Gpaulski, glad you are planning on taking some lessons. Lessons can help you manage speed more appropriately, keep up with your son, give you more control when you ski on longer skis, and those longer skis will help you handle speed and variable conditions with more control. Here are some specifics to ask for when you take your lesson. From your videos I've taken some screen shots.
1. See how your shins are at 90 degree angle to your skis? See the bend in your knees?
This combination causes you to ski in a sitting down position; it taxes your quads and
compromises your balance because it limits your mobility. Your weight is more aft than
centered, which means you are shaping your turns without using the bend in the front half of
your skis. In your lesson, you will probably work on your stance to eliminate this perma-crouch
and get your weight centered over your skis.
2. This shot shows you skiing "square" at the bottom of a turn. This is ski instructor language
for keeping your upper body (shoulders and hips) facing in the same direction your skis are heading.
For better control of your skis, you need to allow your them to turn under your upper body as a turn
progresses, while your upper body turns less. If you were doing this, in this picture we would see
your shoulders, face, and hips facing the camera while your skis and knees point off to the side.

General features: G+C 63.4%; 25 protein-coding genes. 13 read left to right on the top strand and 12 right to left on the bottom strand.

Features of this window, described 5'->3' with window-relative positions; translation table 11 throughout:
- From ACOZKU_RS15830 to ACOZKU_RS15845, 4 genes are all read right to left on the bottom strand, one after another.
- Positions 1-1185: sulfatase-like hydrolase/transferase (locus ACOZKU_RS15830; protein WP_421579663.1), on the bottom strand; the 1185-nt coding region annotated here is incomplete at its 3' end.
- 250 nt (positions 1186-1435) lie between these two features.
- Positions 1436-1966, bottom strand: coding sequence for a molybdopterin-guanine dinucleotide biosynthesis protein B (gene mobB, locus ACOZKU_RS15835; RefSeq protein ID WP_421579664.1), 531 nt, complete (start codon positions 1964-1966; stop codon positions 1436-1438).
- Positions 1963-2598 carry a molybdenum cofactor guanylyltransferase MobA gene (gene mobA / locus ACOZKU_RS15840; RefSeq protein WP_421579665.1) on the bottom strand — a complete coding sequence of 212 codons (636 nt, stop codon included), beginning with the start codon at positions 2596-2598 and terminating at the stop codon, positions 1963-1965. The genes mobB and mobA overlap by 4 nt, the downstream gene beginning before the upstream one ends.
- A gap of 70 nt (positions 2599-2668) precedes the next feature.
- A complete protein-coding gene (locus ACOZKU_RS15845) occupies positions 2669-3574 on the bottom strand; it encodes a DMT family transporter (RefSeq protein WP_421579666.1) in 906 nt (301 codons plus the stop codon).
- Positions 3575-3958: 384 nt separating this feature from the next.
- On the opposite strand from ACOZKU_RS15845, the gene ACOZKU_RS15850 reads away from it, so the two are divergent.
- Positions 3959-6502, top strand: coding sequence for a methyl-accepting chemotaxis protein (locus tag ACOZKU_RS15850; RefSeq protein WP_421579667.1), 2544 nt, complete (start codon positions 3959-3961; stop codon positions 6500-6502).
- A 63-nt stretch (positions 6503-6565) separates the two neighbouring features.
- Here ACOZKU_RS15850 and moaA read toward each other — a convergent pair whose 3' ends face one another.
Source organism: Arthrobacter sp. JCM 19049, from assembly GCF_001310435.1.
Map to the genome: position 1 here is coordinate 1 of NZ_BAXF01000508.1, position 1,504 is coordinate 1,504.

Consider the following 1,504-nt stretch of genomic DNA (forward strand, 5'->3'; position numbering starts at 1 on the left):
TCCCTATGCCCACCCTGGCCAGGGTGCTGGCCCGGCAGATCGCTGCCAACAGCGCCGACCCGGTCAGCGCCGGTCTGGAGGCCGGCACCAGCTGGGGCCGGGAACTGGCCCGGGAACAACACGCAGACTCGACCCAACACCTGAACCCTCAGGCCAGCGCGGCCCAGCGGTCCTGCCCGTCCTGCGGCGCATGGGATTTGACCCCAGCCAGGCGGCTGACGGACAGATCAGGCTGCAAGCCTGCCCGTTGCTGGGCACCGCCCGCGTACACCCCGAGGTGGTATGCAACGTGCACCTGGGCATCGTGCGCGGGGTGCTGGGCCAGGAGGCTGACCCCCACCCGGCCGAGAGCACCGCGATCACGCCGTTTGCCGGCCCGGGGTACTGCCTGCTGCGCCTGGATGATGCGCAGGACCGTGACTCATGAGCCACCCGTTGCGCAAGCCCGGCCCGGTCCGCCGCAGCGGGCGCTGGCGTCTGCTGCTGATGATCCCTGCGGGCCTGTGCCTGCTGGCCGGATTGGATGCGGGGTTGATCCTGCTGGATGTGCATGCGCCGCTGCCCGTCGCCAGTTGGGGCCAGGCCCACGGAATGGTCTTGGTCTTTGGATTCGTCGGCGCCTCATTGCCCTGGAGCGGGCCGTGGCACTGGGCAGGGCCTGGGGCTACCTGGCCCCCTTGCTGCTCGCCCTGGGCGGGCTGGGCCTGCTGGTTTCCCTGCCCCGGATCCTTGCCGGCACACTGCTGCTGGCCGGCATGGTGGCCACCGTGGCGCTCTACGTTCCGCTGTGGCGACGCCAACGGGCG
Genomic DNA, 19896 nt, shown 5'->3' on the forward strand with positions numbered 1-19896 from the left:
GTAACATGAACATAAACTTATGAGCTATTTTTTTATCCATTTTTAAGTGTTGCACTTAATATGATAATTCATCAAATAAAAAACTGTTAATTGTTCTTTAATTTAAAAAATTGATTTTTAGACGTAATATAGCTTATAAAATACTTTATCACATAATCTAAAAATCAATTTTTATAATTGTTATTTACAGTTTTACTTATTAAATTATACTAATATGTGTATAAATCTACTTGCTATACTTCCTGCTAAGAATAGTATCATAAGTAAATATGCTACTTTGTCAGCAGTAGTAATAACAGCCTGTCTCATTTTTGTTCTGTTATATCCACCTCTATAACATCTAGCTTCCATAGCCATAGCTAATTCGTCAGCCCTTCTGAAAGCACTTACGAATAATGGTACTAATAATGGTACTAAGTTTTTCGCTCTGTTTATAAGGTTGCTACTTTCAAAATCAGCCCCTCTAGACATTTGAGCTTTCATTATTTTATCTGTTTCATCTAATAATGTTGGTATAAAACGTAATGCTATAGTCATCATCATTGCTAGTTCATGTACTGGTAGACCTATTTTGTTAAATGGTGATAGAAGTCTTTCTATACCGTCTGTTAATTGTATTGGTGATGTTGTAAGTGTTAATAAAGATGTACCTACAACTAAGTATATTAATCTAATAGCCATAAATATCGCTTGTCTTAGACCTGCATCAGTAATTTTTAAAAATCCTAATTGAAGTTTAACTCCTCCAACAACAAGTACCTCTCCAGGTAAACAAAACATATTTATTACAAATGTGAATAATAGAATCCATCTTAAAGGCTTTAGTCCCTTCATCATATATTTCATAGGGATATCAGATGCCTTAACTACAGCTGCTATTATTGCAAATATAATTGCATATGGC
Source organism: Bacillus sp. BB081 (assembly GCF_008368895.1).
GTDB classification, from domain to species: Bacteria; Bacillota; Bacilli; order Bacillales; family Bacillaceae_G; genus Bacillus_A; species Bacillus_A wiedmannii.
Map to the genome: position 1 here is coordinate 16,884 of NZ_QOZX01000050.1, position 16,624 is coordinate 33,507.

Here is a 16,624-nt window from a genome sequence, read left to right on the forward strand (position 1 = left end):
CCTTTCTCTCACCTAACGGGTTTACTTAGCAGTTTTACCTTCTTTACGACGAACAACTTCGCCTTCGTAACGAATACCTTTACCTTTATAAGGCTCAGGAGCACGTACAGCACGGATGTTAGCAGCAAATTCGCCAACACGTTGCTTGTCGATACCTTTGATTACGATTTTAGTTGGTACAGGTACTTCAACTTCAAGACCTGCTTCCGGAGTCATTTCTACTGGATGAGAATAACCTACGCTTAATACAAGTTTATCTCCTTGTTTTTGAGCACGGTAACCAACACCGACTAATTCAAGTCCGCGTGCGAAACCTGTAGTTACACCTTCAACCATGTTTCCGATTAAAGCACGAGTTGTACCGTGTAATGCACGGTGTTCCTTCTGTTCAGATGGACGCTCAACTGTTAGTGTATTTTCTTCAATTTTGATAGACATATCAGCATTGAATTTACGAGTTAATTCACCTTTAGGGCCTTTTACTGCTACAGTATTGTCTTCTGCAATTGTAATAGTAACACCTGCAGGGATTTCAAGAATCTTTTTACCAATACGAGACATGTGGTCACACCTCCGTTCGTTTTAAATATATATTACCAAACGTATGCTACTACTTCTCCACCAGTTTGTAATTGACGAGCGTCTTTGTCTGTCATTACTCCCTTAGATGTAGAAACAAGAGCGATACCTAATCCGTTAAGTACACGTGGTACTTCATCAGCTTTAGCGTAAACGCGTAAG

Work on this in your lesson; it's called "skiing into counter." Counter enables you to better do
what is discussed in #3 below.
3. In the picture below, you are "leaning in," aka "banking" your turn. This feels
quite natural, and usually is bundled together with skiing square. The problem with
banking is that it loads the inside ski with too much of your weight; your outside ski
will have difficulty holding its grip on the snow, and you'll find yourself sliding
diagonally down the trail without much grip on the snow. You may be going fast, and
you may be skiing on a steepish trail, but you aren't really in control if you are sliding
diagonally down the hill. That outside ski needs a better grip on the snow.
To get it, you need to have more of your weight directed towards that outside ski.
Work on eliminating banking in your lesson(s).
You will be amazed at how much more directional control you'll have over your skis
once you allow the skis to turn more under your upper body, direct your weight and
the forces of the turn to the outside ski, and replace the quad-burning crouch with a
long-leg/short-leg stance that moves your weight forward.
4. Nice pic below! You are initiating a turn with a release of the old outside ski; that leg is
flexed and your body is toppling in the direction of the new turn. Your new inside arm and
shoulder are advanced; your new outside leg is extending. You have a long leg and a short
leg. All of this is really good!
Your instructor will be better able to see what happens between this strong initiation and
the rest of the turn that leads to skiing square, leaning in, and being crouched and aft.
Hang onto this good stuff and replace the other movement patterns described above
with new, more functional movement patterns, and you'll find that longer skis will feel better
than those 150cm shorties you are currently on. Everything will feel better!
Edited by LiquidFeet - 10/20/13 at 8:43pm